Many of those arrested do not initially realise the severity of the crime in the eyes of Singaporean authorities, and those who do are usually young and naïve, perhaps believing they will get away with it. There are very few, if any, cases of major drug kingpins being executed, just the ‘disposable’ low-income people at the bottom of the chain who can, in the views of their illicit employers, be replaced fairly easily.
On April 27, Singapore hanged Nagaenthran ‘Nagen’ Dharmalingam, a 34-year-old Malaysian citizen who had been on death row for over a decade after his 2009 arrest for bringing 42.7 grams of heroin into Singapore. The execution drew widespread criticism and condemnation from across the world. Many believed the time served was arguably penalty enough, but compounding the case was the man’s intellectual capacity. His IQ had been assessed at 69, which is regarded as mentally disabled, meaning his execution was prohibited under international law.
Singapore’s courts were not at all swayed by this, however, and despite pleas for clemency from people and human rights groups around the world including Amnesty International, the United Nations, prominent names like Stephen Fry and Richard Branson, and even a direct appeal from Malaysia’s prime minister, they were unmoved. I’m not sure how Singapore can feel proud of ‘upholding the law’ by executing this poor man, rather than showing compassion for him, as well a degree of forgiveness for an act he must seriously regret on some level, although by all accounts, he appeared to have been in a rather confused state about his plight.
In my view, this is a serious black mark on a country which, in many other respects, has been an inspiration to other nations. Whereas most of the world’s countries have made the decision that killing their residents is a step too far, not least because any miscarriage of justice cannot be rectified, Singapore continues to think capital punishment is appropriate and useful. The Minister of Home Affairs claims their own studies show it is an effective deterrent. This is in contrast to other studies around the world which suggest it is not that effective. One thing is sure: a number of Malaysians have been executed in Singapore for drug trafficking, and yet they keep on doing it.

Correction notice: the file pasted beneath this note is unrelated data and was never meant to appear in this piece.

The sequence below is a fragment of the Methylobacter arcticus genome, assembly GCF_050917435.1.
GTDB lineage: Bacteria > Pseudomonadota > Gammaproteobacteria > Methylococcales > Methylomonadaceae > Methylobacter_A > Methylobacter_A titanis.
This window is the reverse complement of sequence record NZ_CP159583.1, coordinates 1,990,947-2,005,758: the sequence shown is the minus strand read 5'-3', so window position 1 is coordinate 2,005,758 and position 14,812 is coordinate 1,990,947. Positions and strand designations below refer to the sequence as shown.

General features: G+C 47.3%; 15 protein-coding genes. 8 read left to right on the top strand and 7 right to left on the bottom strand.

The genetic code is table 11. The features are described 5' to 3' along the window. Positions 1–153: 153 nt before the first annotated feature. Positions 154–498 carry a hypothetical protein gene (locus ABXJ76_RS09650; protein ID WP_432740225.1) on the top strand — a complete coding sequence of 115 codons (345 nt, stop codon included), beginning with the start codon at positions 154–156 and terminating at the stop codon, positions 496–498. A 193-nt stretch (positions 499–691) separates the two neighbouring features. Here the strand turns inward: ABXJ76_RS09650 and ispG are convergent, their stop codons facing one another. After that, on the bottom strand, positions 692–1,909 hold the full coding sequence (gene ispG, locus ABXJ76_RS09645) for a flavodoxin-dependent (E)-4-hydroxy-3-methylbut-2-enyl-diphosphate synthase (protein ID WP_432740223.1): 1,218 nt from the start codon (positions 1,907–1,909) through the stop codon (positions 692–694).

When considering Singapore’s enduring zeal for hanging low-level drug smugglers, I always wonder if these people would feel the same way if their own children somehow became involved and faced the death penalty when found with what amounted to a very small quantity of drugs (42.7 grams, or just 1.5 ounces in Nagen’s case). A prison term is understandable, but the state-sanctioned killing of a person for such an offence is highly debatable. Most countries in the world have decide it is no longer appropriate, and even Malaysia, which has long believed capital punishment to be the answer, appears to have reached the decision that execution for drug crimes no longer fits with the values of the 21st century.
It also begs the question of whether the death penalty is really that useful when most drug syndicates regard the arrest of a courier and seized drugs as little more than a cost of doing business, taking the position that both are relatively easy to replace.
How long will it take for Singapore to see the light and show some compassion for the families who have to live on knowing that their own flesh and blood has been killed by the state? How long until they put an end to this barbaric and disgraceful practice? Does Singapore really feel it has accomplished something worthwhile when headlines around the world announce they have executed an intellectually disabled man for a minor drug offence?
The views expressed herein are the opinion of the author.